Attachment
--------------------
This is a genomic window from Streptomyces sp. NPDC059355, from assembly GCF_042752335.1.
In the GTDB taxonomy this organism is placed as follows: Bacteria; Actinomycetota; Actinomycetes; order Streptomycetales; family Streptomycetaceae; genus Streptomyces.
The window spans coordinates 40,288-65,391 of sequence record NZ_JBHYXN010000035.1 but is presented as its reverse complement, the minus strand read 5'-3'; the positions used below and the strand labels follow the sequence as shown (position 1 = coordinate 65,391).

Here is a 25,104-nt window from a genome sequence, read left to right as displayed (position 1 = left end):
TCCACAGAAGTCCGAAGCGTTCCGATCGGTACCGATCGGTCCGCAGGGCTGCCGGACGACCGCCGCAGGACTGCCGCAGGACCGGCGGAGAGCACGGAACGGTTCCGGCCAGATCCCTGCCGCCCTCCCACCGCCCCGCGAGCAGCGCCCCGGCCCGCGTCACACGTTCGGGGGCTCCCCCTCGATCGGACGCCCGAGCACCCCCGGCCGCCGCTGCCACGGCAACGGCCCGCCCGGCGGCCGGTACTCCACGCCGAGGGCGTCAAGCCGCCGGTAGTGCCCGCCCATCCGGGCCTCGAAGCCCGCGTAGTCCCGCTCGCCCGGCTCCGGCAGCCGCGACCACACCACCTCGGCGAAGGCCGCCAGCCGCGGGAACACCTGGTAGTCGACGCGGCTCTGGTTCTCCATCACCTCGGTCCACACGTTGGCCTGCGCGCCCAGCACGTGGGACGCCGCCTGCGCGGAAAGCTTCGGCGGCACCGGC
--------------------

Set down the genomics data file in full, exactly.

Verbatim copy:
This is a genomic window from Streptomyces sp. NPDC059355, from assembly GCF_042752335.1.
In the GTDB taxonomy this organism is placed as follows: Bacteria; Actinomycetota; Actinomycetes; order Streptomycetales; family Streptomycetaceae; genus Streptomyces.
The window spans coordinates 40,288-65,391 of sequence record NZ_JBHYXN010000035.1 but is presented as its reverse complement, the minus strand read 5'-3'; the positions used below and the strand labels follow the sequence as shown (position 1 = coordinate 65,391).

Here is a 25,104-nt window from a genome sequence, read left to right as displayed (position 1 = left end):
TCCACAGAAGTCCGAAGCGTTCCGATCGGTACCGATCGGTCCGCAGGGCTGCCGGACGACCGCCGCAGGACTGCCGCAGGACCGGCGGAGAGCACGGAACGGTTCCGGCCAGATCCCTGCCGCCCTCCCACCGCCCCGCGAGCAGCGCCCCGGCCCGCGTCACACGTTCGGGGGCTCCCCCTCGATCGGACGCCCGAGCACCCCCGGCCGCCGCTGCCACGGCAACGGCCCGCCCGGCGGCCGGTACTCCACGCCGAGGGCGTCAAGCCGCCGGTAGTGCCCGCCCATCCGGGCCTCGAAGCCCGCGTAGTCCCGCTCGCCCGGCTCCGGCAGCCGCGACCACACCACCTCGGCGAAGGCCGCCAGCCGCGGGAACACCTGGTAGTCGACGCGGCTCTGGTTCTCCATCACCTCGGTCCACACGTTGGCCTGCGCGCCCAGCACGTGGGACGCCGCCTGCGCGGAAAGCTTCGGCGGCACCGGC